The whole issue, as I see it, is summed up pretty cleanly when Bennett attempts to cash out her theory into a kind of ethics. She writes, “[p]erhaps the ethical responsibility of an individual human now resides in one’s response to the assemblages in which one finds oneself participating” (37). So rather than instilling a sense of responsibility toward one’s assembled community of human and non-human others, Bennett’s notion of the assemblage leaves the human actor observing his relationality to others only indirectly, while he vigilantly monitors his own participation in assemblages whose trajectory he appraises to be “likely to do harm” (37). What’s important to note is not only how this conception of agency leaves the human disconnected from what he would otherwise view as “his” actions, but, perhaps more fundamentally, the fact that, in a certain basic sense, it actually reaffirms the distinctly humanist ontological binary between human and nonhuman that Bennett is trying to distance herself from: The human is still figured as the starting point of inquiry, as he vigilantly calculates and reacts to his relationship to a heterogenetic assemblage from which he is implicitly uniquely capable of extricating himself.

While Bennett’s turn toward this residual humanism does read jarringly against the theoretical project of her work, my suspicion is that she is lead to this position on the basis of her heterogenetic account of the assemblage: because her notion of assemblages implicitly requires a set of ontologically distinct beings who then iteratively enact a “confederate agency” (37), Bennett’s vital materialism does not sufficiently problematize “the human” as a given point of departure: The heterogeneity of her assemblages in fact necessarily fixes the ontological status of “the human” as a discrete being before its inscription within the assemblage. Thus, the human subject remains the starting point of his own calculus, with all the anthropocentric and individualistic assumptions that the liberal humanist conception of “the human” entails, who then situates himself within an assemblage of others, who figure mostly as potential impediments to the enactment of his particular intentions. Granted, this is a decidedly uncharitable reading of Bennett’s theory, but without challenging the ontological primacy of the “human” being, she is left with no recourse to combat the inertial presence this humanistic anthropocentrism.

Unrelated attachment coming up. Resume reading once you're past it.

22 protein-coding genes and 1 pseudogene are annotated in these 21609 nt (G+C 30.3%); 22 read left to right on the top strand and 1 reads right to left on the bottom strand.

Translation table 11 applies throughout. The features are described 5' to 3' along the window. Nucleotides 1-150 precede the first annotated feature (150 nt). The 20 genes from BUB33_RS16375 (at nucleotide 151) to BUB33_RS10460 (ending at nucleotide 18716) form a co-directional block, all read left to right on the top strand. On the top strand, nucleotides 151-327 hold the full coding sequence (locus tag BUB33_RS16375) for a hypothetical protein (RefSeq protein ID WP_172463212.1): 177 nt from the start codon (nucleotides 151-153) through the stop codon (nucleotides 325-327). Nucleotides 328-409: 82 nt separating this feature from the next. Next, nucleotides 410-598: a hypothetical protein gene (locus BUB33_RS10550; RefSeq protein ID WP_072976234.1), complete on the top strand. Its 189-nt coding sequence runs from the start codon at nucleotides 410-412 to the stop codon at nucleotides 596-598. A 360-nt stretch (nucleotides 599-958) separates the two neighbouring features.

To remedy this, I advocate for what one could call “dynamic homogeneity” in assemblage thinking, or a conception of agency that not only directs its attention toward the assemblage, but actually takes the process of assembling itself to be ontologically primary.

Rather than conceiving of agency as a set of discrete phenomenal assemblages which are themselves constituted of similarly discrete, marginally interactive actors, dynamic homogeneity describes a singular, ongoing and indeterminate process through which ostensibly discrete beings (both human and not) are contingently assembled.